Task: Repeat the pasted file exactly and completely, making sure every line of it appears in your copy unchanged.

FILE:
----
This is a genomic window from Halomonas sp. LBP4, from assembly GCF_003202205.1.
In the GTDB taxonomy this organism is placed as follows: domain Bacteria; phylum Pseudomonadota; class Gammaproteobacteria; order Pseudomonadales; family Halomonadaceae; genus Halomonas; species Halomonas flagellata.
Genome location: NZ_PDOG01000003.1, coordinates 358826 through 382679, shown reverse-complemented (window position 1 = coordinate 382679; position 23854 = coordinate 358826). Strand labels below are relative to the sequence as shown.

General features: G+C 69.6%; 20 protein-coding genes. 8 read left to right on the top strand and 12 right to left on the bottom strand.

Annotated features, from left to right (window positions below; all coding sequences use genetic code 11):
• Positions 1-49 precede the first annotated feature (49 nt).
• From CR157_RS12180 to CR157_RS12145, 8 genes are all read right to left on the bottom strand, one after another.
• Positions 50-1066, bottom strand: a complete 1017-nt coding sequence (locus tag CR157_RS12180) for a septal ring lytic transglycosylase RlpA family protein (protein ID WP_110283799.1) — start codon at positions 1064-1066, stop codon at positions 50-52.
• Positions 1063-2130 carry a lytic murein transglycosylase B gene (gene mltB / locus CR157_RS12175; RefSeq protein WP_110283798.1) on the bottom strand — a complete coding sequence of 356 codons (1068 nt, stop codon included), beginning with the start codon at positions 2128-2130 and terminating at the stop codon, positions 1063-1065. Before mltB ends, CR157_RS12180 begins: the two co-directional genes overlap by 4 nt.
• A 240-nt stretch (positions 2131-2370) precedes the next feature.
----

This is a genomic window from Halomonas sp. LBP4, from assembly GCF_003202205.1.
In the GTDB taxonomy this organism is placed as follows: domain Bacteria; phylum Pseudomonadota; class Gammaproteobacteria; order Pseudomonadales; family Halomonadaceae; genus Halomonas; species Halomonas flagellata.
Genome location: NZ_PDOG01000003.1, coordinates 358826 through 382679, shown reverse-complemented (window position 1 = coordinate 382679; position 23854 = coordinate 358826). Strand labels below are relative to the sequence as shown.

General features: G+C 69.6%; 20 protein-coding genes. 8 read left to right on the top strand and 12 right to left on the bottom strand.

Annotated features, from left to right (window positions below; all coding sequences use genetic code 11):
• Positions 1-49 precede the first annotated feature (49 nt).
• From CR157_RS12180 to CR157_RS12145, 8 genes are all read right to left on the bottom strand, one after another.
• Positions 50-1066, bottom strand: a complete 1017-nt coding sequence (locus tag CR157_RS12180) for a septal ring lytic transglycosylase RlpA family protein (protein ID WP_110283799.1) — start codon at positions 1064-1066, stop codon at positions 50-52.
• Positions 1063-2130 carry a lytic murein transglycosylase B gene (gene mltB / locus CR157_RS12175; RefSeq protein WP_110283798.1) on the bottom strand — a complete coding sequence of 356 codons (1068 nt, stop codon included), beginning with the start codon at positions 2128-2130 and terminating at the stop codon, positions 1063-1065. Before mltB ends, CR157_RS12180 begins: the two co-directional genes overlap by 4 nt.
• A 240-nt stretch (positions 2131-2370) precedes the next feature.